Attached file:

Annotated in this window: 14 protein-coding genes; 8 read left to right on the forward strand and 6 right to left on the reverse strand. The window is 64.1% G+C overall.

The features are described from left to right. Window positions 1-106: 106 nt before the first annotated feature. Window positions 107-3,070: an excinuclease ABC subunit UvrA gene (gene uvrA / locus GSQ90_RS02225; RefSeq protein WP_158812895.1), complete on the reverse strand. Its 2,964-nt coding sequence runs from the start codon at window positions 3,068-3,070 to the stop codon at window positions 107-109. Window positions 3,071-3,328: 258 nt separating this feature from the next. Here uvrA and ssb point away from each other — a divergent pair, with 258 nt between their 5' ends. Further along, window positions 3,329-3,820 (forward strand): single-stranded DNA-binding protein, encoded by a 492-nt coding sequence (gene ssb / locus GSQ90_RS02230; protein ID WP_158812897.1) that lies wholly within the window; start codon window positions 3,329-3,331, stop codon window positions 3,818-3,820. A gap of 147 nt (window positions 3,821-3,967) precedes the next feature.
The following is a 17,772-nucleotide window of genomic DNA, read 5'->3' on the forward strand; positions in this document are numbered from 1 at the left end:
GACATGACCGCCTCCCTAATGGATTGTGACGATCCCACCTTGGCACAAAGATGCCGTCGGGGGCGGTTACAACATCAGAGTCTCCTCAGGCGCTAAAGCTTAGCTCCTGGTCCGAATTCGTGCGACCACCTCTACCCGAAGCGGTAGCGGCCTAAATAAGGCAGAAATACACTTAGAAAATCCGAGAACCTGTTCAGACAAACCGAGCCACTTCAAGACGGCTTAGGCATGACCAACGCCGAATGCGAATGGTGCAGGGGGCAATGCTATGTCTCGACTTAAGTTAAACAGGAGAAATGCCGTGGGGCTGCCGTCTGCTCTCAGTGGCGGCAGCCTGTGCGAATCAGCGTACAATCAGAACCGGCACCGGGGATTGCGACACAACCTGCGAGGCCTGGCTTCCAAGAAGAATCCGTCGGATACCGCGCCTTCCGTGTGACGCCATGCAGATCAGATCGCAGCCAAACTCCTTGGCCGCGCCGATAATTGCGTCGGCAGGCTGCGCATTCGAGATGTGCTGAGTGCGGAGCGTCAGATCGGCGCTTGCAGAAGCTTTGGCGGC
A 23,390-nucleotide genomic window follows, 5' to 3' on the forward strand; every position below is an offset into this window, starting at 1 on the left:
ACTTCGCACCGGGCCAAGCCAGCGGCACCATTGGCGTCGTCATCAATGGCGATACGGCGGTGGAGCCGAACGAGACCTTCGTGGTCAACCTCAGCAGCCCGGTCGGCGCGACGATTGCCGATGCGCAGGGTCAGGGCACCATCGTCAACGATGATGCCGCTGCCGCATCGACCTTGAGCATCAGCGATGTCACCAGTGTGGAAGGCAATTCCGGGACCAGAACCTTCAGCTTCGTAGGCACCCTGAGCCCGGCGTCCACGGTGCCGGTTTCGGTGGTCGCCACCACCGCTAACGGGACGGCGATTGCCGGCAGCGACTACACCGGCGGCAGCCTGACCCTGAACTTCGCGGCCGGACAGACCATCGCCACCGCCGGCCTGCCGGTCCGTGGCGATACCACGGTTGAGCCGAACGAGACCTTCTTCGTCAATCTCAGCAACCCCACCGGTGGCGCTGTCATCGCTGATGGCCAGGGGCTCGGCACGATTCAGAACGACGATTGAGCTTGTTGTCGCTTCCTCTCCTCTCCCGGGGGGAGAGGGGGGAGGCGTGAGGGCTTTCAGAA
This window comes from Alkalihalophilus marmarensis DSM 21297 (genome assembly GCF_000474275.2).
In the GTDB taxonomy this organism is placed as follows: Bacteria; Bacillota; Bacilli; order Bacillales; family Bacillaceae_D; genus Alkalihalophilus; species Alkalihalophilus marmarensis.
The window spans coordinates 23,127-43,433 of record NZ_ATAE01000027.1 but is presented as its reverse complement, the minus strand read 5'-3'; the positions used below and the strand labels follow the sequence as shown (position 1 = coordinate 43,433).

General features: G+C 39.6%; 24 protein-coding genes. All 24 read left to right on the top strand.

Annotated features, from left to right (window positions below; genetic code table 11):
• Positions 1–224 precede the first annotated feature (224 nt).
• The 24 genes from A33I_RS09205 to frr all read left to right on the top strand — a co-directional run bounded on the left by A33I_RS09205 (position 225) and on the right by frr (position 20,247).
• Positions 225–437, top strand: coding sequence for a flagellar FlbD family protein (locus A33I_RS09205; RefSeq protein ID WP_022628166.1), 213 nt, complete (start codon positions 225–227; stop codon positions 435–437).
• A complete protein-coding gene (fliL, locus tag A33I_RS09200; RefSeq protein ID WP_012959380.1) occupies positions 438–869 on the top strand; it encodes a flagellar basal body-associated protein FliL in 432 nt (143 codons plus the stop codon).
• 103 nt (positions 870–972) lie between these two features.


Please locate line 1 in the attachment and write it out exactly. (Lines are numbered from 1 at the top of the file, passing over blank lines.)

Annotated in this window: 14 protein-coding genes; 8 read left to right on the forward strand and 6 right to left on the reverse strand. The window is 64.1% G+C overall.